Claiming that Bangladesh is facilitating backdoor entry of Chinese textiles into India, representatives from the Gujarat Chamber of Commerce and Industry (GCCI) on Thursday met Union Textile Minister Smriti Irani and sought her intervention for introducing protectionist measures to safeguard the local industry.
“In the pre-GST era, import of garments from Bangladesh was attracting countervailing duty (CVD) and education cess. However, in the post-GST scenario, there is no cost of import of garments from Bangladesh. This unilateral duty-free market access given to Bangladesh, is actually facilitating backdoor entry of Chinese textiles into India, which needs to be curbed by introducing some protectionist measures such as imposition of anti-dumping duty,” stated a list of 15 suggestions made to the Union minister in Delhi.
Quoting figures from Export Promotion Bureau of Bangladesh, GCCI pointed out that India imported USD 87.4 million worth of ready-made garments from Bangladesh during July-November 2017, which was a sharp rise of 56 per cent compared to USD 55.92 million during the same period the previous year. Knitted apparel imports from Bangladesh rose by 69 per cent, while women apparel imports grew by 51 per cent.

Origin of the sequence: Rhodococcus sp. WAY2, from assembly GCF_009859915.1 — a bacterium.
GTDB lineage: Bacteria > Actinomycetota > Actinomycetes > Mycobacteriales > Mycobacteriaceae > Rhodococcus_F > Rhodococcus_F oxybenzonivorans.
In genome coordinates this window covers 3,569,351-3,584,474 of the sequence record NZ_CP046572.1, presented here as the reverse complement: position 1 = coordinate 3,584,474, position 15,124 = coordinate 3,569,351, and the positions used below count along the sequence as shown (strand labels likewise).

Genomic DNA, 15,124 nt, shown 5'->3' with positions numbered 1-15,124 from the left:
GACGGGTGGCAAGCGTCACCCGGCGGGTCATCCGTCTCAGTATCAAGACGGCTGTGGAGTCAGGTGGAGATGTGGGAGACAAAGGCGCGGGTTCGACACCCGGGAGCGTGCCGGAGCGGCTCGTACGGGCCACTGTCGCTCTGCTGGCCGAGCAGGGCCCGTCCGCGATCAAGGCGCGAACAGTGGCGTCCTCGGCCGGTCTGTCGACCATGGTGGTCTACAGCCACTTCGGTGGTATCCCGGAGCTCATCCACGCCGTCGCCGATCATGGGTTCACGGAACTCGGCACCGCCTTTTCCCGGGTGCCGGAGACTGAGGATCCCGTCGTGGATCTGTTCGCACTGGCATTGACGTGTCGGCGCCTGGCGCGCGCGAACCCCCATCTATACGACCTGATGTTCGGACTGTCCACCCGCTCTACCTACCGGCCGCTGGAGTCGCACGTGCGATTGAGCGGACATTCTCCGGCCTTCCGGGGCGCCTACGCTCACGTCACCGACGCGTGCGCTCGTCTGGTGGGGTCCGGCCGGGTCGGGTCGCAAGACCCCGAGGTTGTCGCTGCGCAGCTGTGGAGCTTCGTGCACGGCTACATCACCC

“The suggestions made today were for the Centre’s proposed textile policy,” said Meena Kaviya, chairperson of the textile committee of the GCCI who was among those who met Irani. Pictures of the meeting shared by the GCCI also showed Anarben Patel, daughter of Madhya Pradesh Governor and former Gujarat chief minister Anandiben Patel. Anar is a member of the textile committee of the GCCI.
Among other measures, the members also recommended the government to introduce measures to counter China “which has been selling organic fibres”.
“We need to develop and promote our cotton fibre as green fibre which is manufactured through environment friendly methods and zero discharge processes,” GCCI members stated.
The chamber also sought a “single national policy for the textile sector”. “This will prevent unnecessary undercutting within the country due to variable policies and would be vital in building and promoting our national brand for textiles in the global markets,” the recommendations stated.